In order to overcome the aforementioned issue of interest on the allowable viewing angle, Patent Document 1 proposes a stacked structure. In the stacked structure, some optical components such as polarizing plates and wavelength plates underlie and overlie a liquid crystal layer. Specifically, in the cited document, a transmissive liquid crystal display device is described in conjunction with a schematic sectional view of FIG. 6. FIG. 6 depicts an exemplary stacked arrangement with a polarizing plate (on the observer side) 1, a λ/2 retardation plate 2, a λ/4 retardation plate 3, a liquid crystal layer 4, a λ/4 retardation plate 5, a λ/2 retardation plate 6, and a polarizing plate (on the backlight side) 7. The liquid crystal layer 4 has orientating layers 4 a and 4 b on its opposed major surfaces. The polarizing plate 7 is laid one over another in the top-down order. In such an arrangement, two of the λ/2 retardation plates, being vertically symmetrical about the liquid crystal layer, have respective retardation axes which are shifted 90 degrees from each other and out of phase. Another pair of the λ/4 retardation plates are disposed similarly.

LIST OF THE CITED DOCUMENTS

  • Patent Document 1: Japanese Patent Preliminary Publication No. 2002-350853.

In this configuration of the aforementioned manner, the retardation plates of the same wavelength respectively have retardation axes, which are shifted and orthogonal to each other. Thus, the contrast of the display is good when viewing from a face-up position right in front of the display panel. When viewing slightly apart from this frontal face-up position results in a viewing angle to the display plane, however, the display is varied in phase, and the allowable viewing angle is not so good.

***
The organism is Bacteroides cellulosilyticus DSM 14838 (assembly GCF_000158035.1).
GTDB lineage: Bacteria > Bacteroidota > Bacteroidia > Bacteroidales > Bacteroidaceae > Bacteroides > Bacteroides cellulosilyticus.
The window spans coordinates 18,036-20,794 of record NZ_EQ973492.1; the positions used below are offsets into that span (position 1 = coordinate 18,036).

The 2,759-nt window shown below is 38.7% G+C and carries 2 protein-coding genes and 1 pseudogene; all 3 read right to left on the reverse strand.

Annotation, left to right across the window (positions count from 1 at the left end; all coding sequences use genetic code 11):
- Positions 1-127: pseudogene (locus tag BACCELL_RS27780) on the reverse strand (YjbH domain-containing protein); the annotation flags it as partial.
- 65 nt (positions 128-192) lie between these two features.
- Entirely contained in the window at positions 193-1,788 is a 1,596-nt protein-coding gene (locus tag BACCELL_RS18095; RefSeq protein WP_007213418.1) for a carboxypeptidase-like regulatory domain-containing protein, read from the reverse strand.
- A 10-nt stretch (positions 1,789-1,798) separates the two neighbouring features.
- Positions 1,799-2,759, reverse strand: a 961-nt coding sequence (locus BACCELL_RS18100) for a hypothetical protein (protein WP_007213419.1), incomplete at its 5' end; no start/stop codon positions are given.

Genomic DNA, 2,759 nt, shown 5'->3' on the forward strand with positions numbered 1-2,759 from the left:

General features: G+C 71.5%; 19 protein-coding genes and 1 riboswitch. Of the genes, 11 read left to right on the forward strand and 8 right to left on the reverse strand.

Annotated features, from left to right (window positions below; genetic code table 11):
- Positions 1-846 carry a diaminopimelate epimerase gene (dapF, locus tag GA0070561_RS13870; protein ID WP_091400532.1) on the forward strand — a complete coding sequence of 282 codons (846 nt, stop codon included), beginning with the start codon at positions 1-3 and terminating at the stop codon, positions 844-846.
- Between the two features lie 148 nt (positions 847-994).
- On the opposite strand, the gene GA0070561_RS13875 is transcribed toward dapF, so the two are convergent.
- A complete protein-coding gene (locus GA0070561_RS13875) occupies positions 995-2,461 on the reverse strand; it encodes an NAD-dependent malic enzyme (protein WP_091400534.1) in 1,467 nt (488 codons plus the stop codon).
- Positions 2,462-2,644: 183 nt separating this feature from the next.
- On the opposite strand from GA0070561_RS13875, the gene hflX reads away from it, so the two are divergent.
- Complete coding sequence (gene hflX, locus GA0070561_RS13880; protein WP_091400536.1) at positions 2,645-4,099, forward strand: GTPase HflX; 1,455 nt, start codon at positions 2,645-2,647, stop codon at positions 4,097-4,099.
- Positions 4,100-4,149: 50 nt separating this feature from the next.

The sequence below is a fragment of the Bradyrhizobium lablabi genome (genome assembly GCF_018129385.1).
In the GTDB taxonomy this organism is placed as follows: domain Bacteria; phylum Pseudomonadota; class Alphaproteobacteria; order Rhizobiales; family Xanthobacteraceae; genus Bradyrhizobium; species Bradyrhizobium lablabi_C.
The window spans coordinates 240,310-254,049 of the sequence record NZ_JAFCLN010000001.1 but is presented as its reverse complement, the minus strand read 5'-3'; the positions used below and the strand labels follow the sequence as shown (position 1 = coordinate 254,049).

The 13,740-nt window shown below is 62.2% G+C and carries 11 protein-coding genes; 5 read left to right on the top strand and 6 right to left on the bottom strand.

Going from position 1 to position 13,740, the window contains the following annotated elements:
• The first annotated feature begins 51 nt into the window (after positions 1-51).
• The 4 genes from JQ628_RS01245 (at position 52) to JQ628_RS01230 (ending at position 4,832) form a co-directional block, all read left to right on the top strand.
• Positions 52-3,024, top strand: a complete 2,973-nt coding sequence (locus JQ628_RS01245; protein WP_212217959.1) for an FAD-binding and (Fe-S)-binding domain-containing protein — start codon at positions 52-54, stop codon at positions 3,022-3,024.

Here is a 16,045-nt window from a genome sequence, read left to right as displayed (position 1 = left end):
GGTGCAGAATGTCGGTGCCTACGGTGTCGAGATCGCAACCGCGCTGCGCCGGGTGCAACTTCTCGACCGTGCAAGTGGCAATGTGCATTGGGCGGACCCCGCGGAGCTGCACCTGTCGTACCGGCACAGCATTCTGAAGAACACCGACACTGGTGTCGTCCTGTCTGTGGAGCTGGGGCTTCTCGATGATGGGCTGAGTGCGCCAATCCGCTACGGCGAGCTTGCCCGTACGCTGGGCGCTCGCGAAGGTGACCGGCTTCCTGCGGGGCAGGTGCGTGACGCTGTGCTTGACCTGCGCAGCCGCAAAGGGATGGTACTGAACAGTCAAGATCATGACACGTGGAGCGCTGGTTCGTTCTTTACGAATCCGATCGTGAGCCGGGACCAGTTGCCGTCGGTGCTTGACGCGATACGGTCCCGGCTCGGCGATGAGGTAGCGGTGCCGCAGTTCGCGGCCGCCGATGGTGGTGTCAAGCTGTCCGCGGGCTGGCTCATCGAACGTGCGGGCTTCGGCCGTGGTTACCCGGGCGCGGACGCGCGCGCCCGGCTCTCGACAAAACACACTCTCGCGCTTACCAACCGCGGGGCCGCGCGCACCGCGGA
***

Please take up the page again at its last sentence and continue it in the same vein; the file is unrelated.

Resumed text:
In a case of widely applying the liquid crystal display device to a mobile phone, especially in Europe, black color is popular for the background of the display. In order to blacken the black background more, as shown in FIG. 6, compensating films 8 and 9 should be provided between the liquid crystal layer 4 and the retardation plates 3, 5. Because of the requirement of the compensating films, both the manufacturing cost and the manufacturing steps are increased, and each of the manufacturing steps becomes more time consuming.

The compensating films, when merely added to the aforementioned display configuration, may often fail to sufficiently blacken the background viewed at a certain oblique angle to the display plane.

SUMMARY OF THE INVENTION

The present invention is made to overcome these disadvantages, and accordingly, it is an object of the present invention to provide a liquid crystal display device of a simplified structure and a widened viewing angle.

According to the present invention, a liquid crystal display device has a stacked structure with its component plates and layers laid one over another in the following top-down order. The liquid crystal display device comprises a first polarizing plate of α in optic-axial angle, a first λ/2 retardation plate of β in the optic-axial angle, a first λ/4 retardation plate of γ in the optic-axial angle, a liquid crystal layer, a second λ/4 retardation plate, a second λ/2 retardation plate of (2γ−β) in the optic-axial angle, and a second polarizing plate of (π/2−α+2γ) in the optic-axial angle. The liquid crystal layer is located as an interlayer between two of substrates and has opposite major surfaces oriented in vertical directions. The second λ/4 retardation plate is disposed in phase or in parallel with the first λ/4 retardation plate (i.e., the optic-axial angle of γ).

A liquid crystal display device according to the present invention includes two polarizing plates, two λ/2 retardation plates and two λ/4 retardation plates. The plates of each pair have respective retardation axes shifted in unique angular relations. Especially, the two λ/4 retardation plates are disposed in parallel and in phase with each other to reduce a brightness variation for widening a range of a viewing angle.

BRIEF DESCRIPTION OF THE DRAWINGS

The invention will become more fully understood from the detailed description given herein below illustration only, and thus is not limitative of the present invention, and wherein: